The world of work has been an incredibly stressful one for the last three years, with a huge amount of stress, pressure and flux affecting the way that we all work on a day-to-day basis, and impacting our employee experience. First, we all had to shift to working from home – for many of us, this happened almost overnight.
Not all organisations were ready to make the change, and the first half of 2020 saw many companies speed up projects to deploy tools like Microsoft Teams, to enable people to be able to work from home. Teams usage absolutely sky-rocketed, and I’m sure many of you remember the struggles with the quality of calls or issues with bandwidth usage in their area.
Then, things opened up again, and some companies started to try returning to work. Then we saw another lockdown, and another – before finally in 2021, things started opening up again, and moving to a semblance of normality.
The focus on Employee Experience
Some forward thinking companies were already starting to focus on employee experience (EX) prior to the pandemic – however, certain worrying trends emerged in the first half of 2020 which started to shine a light on the importance of thinking through what the employee experience should actually look like. Microsoft released the first Work Trend Index report and launched the Worklab site, where that and future research is published on a regular basis. In the first report, they shared the staggering increase that we all saw in Teams meetings – which makes sense, when you consider that this was the main way we were speaking with our co-workers.
Further reports published during 2020 highlighted the impact of increased collaboration, highlighting the mental fatigue from being in constant Teams meetings, as well as the increased burn-out that many of us experienced due to increased workweek span, increase in meetings and increase in notifications.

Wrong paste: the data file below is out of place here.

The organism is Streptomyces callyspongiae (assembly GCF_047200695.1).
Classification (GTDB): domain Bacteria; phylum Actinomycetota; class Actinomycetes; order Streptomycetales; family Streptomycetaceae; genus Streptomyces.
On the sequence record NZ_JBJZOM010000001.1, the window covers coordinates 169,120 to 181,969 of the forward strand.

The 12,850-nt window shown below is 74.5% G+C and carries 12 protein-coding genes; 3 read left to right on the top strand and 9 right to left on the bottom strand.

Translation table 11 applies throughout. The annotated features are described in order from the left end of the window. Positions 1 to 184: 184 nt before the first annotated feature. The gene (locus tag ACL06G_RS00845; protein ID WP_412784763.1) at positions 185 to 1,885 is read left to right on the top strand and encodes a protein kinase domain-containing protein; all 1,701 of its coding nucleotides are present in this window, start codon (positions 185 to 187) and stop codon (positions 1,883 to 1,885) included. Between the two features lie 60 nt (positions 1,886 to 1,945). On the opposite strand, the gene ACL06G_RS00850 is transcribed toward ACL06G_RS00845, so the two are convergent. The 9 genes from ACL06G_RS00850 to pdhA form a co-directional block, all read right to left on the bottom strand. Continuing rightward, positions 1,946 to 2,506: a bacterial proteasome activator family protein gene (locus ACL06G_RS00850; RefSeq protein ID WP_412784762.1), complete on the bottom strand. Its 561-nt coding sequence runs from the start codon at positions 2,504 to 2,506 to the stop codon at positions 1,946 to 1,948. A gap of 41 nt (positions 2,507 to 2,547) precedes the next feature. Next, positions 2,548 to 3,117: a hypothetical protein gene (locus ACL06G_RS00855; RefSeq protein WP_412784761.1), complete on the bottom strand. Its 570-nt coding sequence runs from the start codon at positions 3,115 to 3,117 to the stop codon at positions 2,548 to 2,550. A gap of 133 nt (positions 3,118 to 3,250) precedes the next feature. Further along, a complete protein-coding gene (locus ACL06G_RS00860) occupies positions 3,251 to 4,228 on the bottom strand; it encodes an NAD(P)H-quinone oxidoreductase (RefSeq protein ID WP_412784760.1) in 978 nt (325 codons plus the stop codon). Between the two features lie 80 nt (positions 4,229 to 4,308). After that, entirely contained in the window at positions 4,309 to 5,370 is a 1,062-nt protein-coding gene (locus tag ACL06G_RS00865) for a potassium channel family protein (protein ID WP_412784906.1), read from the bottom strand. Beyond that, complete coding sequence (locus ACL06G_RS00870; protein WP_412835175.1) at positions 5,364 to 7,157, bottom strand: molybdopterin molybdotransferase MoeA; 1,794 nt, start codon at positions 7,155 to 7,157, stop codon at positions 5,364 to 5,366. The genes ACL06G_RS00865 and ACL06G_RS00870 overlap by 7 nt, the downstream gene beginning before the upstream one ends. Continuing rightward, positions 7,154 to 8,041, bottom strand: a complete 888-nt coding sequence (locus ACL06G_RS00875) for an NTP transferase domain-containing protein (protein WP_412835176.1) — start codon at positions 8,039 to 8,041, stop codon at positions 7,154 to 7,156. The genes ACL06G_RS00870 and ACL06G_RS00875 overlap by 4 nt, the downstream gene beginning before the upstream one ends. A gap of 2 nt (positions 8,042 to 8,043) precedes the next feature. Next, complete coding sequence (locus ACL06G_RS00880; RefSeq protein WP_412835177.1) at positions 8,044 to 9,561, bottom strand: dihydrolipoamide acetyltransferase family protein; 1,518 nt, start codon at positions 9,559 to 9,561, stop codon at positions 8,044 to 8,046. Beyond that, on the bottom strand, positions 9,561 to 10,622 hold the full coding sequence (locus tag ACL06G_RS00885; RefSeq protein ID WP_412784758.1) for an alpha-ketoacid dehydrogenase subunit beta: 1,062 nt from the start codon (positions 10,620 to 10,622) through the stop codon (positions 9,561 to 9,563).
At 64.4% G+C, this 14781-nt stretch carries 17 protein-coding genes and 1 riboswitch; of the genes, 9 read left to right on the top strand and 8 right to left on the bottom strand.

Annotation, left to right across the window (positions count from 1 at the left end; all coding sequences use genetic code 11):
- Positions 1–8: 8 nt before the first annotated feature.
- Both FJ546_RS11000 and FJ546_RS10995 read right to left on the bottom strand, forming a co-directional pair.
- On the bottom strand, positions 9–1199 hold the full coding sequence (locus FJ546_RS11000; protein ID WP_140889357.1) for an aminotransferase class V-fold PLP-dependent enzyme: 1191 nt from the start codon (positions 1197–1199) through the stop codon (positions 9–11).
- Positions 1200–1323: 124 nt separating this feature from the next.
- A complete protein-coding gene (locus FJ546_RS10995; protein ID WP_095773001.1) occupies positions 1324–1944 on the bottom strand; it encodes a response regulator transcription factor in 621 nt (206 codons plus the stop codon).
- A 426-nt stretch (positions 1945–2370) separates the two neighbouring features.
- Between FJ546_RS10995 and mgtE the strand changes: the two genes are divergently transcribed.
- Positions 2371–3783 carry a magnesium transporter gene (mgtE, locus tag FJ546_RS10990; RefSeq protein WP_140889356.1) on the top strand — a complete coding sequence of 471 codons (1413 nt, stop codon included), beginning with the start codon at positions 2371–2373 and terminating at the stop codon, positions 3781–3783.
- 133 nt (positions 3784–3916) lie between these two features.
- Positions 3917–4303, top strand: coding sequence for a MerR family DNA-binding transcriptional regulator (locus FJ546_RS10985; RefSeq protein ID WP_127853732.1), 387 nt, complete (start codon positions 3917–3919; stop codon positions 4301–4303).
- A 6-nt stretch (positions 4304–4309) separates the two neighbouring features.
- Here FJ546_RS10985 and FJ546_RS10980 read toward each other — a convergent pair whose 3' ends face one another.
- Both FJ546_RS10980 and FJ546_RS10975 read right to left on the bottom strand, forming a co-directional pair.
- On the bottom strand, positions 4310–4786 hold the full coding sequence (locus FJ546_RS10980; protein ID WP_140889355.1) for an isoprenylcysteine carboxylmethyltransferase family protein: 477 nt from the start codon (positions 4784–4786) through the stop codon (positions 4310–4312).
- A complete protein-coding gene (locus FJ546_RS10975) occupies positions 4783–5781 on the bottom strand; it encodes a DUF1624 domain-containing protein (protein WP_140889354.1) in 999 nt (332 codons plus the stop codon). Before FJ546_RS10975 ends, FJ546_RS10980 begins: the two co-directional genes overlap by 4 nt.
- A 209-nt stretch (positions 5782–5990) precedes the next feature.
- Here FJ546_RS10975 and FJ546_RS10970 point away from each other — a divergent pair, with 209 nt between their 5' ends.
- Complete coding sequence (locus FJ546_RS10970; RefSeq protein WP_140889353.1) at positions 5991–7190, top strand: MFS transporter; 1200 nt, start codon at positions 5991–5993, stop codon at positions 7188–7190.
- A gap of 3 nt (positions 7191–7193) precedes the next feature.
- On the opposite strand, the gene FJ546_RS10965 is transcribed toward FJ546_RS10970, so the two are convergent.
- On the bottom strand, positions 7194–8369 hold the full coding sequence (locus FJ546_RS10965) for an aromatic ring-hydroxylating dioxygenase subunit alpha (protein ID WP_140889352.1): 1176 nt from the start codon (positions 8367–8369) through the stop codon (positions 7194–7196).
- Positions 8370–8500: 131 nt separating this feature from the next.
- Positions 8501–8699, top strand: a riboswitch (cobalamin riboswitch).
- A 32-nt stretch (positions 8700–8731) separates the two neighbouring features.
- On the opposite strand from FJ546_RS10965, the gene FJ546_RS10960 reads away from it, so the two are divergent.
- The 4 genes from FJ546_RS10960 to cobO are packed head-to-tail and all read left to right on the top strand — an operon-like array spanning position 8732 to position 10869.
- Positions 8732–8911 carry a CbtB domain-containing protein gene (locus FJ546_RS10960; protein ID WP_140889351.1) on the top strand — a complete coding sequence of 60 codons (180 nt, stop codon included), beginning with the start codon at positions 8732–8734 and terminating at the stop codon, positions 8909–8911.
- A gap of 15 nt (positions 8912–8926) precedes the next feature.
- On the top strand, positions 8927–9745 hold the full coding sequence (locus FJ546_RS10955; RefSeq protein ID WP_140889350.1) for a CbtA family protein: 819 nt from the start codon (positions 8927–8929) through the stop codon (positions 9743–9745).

Microsoft responded to this challenge by announcing Microsoft Viva in 2021, which they describe as an employee experience platform.
What do we mean by Employee Experience?
Many organisations are discarding the outdated and traditional term of Human Resources, and move to a more employee / people-centric terminology, with a focus on employee experience. It is a response to the fact that people are demanding and expecting more from their employer and the work that they do. The pandemic saw many of us changing our priorities – we’ve had a taste of increased flexibility, and work on our terms, and we like it. I saw a statistic on LinkedIn last week that said the number of job postings being advertised as remote had dropped to 1 in 8, but those remote jobs received approx 50% of the applications, which is just staggering.
So, we’re expecting more from our employee experience. And that EX covers all of the interactions that we have with an employer from the moment that we connect with them, right the way through to the point at which we leave employment. It is how employees think about your business, and it will impact how we as employees show up and interact with organisations. It is felt in how organisations treat us, in the culture, transparency, in the systems and processes that we have to use and follow. It is the tools, the apps, the way that we work, the ease with which we can be most effective, and deliver business value.
Employers are recognising that they need to reimagine all aspects of their work – from recruitment, learning and development, benefits, how and when people work, the tools that they use, the levels of automation and innovation, the devices, the spaces and the places. The global war for talent will be won or lost by companies based on the employee experience that they offer.
McKinsey defines EX as “companies and people working together to create personalised, authentic experiences that ignite passion and tap into purpose to strengthen individual, team, and company performance”. I like this definition, as it makes it feel more like a partnership between employers and employees, rather than something that just happens to us.